I have been a Denver resident for more than 30 years, having moved here when my father, Stephen J. Cohen took over Feldman Mortuary from my grandfather, Aaron Cohen.
I have a long history of participation in the Denver and Jewish communities, including serving as President of Emanuel Congregation, Denver’s largest Reform synagogue. I also have served as a member of the endowment committee of the Allied Jewish Federation, chair of the Steinberg Leadership Institute of the Anti-Defamation League, board member of the Center for Judaic Studies at the University of Denver, chair of the Jewish Senior Recreation Network and numerous other community organizations.
I received a B.A from the University of Arizona and an M.B.A. from the University of Denver, Daniels College of Business. I have been recognized by the State of Colorado as a Certified Funeral Director since 1995.
Being in this business forces me, on a daily basis, to appreciate and value the love and joy of my family!
Stephen J. Cohen
Born in Denver, I entered my father’s business immediately after graduating from the University of Colorado in 1966. I moved to St. Louis in 1968 and returned to take over Feldman Mortuary in 1980, after my father Aaron became too ill to continue working. I served as president of Feldman Mortuary for more than 20 years.
My involvement in the community has included: Jewish Family Service where I was recognized with the Business Leader of the year award, Jewish Community Center, Emanuel Congregation, Allied Jewish Federation, and numerous other volunteer activities within our community.
My wife Cheryl and I are very busy with our golden retrievers and our four grandchildren. Our interests include traveling in Mexico, traveling the world’s wine regions and gardening at our Greenwood Village home.
Larry D. Mowery, CFD General Manager
I moved to Colorado in 1972 after serving my country in the armed services. I graduated from the University of Colorado, Colorado Springs with a degree in Business. Some clergy friends, with whom I had worked closely as a Youth Director earlier in my life suggested the funeral profession to me. They thought I had the “it” to be in this business. Even though it is a business, this profession is also one that provides a service to families in need. It fulfils me and I believe it’s what I was meant for.
My wife Diane and I have 4 children spread across the country and now many grandchildren to visit as often as possible. I am an avid golfer and racquetball player, anything to keep me active.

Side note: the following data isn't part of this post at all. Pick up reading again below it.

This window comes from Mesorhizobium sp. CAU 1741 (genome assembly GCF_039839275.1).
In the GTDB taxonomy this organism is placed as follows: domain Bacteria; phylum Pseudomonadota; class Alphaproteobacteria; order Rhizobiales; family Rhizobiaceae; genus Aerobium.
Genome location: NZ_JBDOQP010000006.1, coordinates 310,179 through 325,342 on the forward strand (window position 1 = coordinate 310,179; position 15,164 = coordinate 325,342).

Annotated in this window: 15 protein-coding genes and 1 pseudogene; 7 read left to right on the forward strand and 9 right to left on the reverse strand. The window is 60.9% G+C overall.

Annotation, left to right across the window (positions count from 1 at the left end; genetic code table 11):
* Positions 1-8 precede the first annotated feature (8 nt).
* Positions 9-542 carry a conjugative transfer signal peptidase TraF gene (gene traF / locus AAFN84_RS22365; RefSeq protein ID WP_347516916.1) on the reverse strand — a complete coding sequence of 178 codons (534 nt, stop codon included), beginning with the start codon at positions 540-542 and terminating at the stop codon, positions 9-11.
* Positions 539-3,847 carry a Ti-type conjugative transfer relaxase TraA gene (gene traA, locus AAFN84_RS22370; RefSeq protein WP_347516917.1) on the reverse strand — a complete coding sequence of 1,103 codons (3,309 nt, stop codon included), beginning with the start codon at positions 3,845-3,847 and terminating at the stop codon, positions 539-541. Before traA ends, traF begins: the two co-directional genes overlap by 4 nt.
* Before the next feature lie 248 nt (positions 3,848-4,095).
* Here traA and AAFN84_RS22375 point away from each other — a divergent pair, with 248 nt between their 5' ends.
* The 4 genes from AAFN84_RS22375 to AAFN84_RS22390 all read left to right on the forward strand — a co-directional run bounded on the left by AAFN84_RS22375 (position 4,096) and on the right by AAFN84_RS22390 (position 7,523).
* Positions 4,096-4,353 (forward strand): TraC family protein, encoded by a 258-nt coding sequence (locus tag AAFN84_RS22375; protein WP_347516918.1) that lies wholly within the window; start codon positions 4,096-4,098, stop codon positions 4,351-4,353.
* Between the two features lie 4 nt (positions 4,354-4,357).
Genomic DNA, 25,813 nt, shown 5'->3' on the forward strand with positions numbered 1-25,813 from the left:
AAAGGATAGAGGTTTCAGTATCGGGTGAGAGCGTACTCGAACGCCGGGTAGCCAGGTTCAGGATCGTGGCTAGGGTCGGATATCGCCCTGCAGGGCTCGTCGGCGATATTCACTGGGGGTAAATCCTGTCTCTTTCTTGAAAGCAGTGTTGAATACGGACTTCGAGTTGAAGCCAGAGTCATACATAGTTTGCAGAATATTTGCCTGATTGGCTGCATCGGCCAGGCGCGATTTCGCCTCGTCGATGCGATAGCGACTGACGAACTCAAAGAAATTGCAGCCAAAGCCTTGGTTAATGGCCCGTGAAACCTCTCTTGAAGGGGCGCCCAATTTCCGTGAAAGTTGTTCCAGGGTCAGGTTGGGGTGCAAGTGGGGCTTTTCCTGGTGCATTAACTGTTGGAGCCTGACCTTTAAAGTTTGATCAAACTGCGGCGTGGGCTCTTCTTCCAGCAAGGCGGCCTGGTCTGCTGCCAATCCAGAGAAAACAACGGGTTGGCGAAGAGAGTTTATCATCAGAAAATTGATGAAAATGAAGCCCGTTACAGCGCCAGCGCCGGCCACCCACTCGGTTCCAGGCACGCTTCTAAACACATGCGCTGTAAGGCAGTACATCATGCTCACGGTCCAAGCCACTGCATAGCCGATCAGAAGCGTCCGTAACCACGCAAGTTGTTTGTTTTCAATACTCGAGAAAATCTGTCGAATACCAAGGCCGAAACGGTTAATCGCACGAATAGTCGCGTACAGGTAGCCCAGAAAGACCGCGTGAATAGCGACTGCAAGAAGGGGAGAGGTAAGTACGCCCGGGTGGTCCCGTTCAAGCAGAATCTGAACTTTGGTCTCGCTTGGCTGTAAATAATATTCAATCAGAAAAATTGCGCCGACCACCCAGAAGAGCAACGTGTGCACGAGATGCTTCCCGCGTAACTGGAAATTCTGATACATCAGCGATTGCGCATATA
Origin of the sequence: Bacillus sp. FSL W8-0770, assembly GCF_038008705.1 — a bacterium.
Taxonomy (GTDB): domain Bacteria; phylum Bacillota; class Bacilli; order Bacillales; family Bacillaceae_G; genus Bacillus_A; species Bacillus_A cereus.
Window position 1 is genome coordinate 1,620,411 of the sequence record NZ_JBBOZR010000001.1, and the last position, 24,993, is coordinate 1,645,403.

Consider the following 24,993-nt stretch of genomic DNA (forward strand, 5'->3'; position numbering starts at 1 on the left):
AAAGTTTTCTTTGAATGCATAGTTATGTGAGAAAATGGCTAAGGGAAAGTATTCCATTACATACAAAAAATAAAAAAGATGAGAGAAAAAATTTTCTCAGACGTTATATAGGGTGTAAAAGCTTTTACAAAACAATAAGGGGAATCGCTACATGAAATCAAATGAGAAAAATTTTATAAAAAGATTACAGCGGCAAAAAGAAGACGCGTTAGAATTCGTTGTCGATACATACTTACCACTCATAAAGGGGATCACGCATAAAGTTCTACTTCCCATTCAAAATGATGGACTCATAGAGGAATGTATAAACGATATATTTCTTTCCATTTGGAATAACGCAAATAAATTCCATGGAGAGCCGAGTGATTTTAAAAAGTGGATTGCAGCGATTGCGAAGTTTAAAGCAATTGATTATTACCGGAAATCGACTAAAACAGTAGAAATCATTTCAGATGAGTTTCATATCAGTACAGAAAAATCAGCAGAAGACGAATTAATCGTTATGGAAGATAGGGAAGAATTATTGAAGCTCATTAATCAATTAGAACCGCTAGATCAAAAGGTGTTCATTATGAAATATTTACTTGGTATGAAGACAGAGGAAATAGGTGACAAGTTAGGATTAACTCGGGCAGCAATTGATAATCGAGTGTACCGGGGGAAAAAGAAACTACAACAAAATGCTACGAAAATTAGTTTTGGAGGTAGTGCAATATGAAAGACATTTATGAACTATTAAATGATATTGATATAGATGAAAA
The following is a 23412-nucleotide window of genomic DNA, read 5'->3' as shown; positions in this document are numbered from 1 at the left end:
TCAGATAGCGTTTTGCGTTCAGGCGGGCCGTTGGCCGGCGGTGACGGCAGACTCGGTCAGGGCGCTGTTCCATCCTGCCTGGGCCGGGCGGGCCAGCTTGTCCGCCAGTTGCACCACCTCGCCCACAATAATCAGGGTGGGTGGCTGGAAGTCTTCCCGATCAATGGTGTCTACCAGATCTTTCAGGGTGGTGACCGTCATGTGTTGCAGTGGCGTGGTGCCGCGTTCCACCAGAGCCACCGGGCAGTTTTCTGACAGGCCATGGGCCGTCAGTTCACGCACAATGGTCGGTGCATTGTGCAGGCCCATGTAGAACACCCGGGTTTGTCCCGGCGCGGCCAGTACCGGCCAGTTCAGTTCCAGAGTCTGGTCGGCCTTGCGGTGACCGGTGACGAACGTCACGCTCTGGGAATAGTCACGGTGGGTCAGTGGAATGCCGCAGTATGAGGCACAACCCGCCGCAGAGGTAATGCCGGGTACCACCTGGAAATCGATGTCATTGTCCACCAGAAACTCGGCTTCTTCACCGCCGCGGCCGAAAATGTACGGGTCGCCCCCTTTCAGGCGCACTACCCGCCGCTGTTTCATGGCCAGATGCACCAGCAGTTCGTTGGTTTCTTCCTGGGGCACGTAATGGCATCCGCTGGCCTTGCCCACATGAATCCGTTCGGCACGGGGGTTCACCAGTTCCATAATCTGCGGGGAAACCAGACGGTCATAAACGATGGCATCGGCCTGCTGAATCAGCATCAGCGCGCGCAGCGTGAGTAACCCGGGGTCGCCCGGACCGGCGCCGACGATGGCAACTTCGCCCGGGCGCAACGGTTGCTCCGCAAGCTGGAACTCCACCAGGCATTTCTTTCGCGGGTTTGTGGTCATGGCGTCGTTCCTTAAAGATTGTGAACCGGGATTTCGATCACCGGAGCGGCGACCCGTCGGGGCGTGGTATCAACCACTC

Kenning Jiron, CFD, Funeral Director
When I got laid off from the printing industry after 17 years, I ended up at a funeral home in La Junta, CO, where my cousin was the owner. My first case was a young man who died in a fatal car accident. At the burial, when his grieving mother hugged us and thanked us for letting her see and say good-bye to her only son, I knew then and there this is what I wanted to do.
Twelve years later, I help provide care and respect according to people’s tradition. I have helped diverse members of our community as well as members of my own family during some of the most difficult times in their lives when a loved one is lost. I am proud to be a Funeral Director/Embalmer knowing I give comfort and relief to families by reassuring them that their loved one is respectfully cared for.
1995 Graduate of the Colorado Springs Fire Fighter Candidate Program, Colorado Springs, CO
Internship Johnson-Romero Funeral Home, La Junta, CO, 2 years Romero Funeral Home, Denver, CO
Feldman Mortuary since 2005
Brian O'Dale Stewart, Funeral Director/Embalmer
When I was 15, my grandmother died unexpectedly. Watching my mom and the family mourn, I realized how death can forever change a life, and how it can pull a family closer together. I knew I wanted to be part of that for others so I became a paramedic. When my grandfather died a few years later, it really sunk in that the funeral industry was what I was supposed to do with my life; I went on to graduate from the Pittsburgh Institute of Mortuary Science.